Thursday, January 29, 2009

Did the City of University Place Negotiate a Public Works Contract?

The Washington State Auditor's Office has issued a finding that the City of University Place improperly negotiated a public works contract after bid opening but prior to award in order to bring the project in at the budget. The City of University Place disputed the auditor's finding that they violated any law.

The project was a street grading project with an estimate of $670,000. Two bids were received and both were more than double the estimate, in excess of $1.6 million. Prior to award, the City negotiated with the low bidder and awarded a project. The final contract amount was $882,655.

The auditor noted that the City had the authority to negotiate an adjustment to the bid price under RCW 39.04.015 if the low bid did not exceed available funds by five percent, but that the difference between the available funds and the low bid was well in excess of five percent. The auditor was incorrect in citing this law. RCW 39.04.015 only applies to a "state contracting authority," not to municipalities. HB 1200, under consideration by the Legislature now, would expand the authority to municipalities, but they not currently have such authority.

The auditor maintained that the re-negotiated contract resulted in "an entirely different project," that the City could not guarantee that it received the lowest price since the work was negotiated, and that the bidding environment was not equitable as other bidders might have bid on the reduced scope of work.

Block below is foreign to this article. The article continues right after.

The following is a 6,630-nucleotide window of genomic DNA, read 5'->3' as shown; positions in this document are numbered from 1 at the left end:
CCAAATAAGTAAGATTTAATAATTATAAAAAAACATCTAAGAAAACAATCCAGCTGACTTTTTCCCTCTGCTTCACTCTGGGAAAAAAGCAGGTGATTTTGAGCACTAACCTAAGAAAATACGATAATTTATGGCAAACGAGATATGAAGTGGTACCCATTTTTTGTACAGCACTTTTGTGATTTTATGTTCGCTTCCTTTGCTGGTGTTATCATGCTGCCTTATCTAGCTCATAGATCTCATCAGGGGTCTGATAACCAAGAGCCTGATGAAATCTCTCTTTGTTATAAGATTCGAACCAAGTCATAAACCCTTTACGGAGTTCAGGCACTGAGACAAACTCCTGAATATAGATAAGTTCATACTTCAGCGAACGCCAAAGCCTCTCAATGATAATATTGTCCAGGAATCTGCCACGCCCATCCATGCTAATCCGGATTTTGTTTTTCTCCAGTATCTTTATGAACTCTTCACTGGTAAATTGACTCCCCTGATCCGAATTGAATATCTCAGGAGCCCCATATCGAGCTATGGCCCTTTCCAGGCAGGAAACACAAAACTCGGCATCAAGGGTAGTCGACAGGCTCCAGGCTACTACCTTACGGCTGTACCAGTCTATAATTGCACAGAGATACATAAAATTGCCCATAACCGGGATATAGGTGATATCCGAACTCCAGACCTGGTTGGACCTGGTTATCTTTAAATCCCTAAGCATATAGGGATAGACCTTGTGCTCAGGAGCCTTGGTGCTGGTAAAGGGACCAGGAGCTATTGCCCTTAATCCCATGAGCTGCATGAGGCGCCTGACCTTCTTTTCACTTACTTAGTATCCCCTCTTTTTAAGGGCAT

The City argued that it had authority under the specifications to issue change orders. The auditor responded that the reduction was not done as a change order but through negotiations prior to award. The City also argued that they only deleted certain quantities of work from this unit price bid. The City further argued that the project was materially the same project but just with lower quantities. The auditor was unconvinced by the City's lengthy response to the audit and affirmed the audit finding.

On balance, based on what I read in the audit finding, I think the auditor was correct in their assessment that the work should have been re-bid. The City had no authority to negotiate deletions of quantities and therefore work as part of the award process.

To read the complete audit finding, click here.

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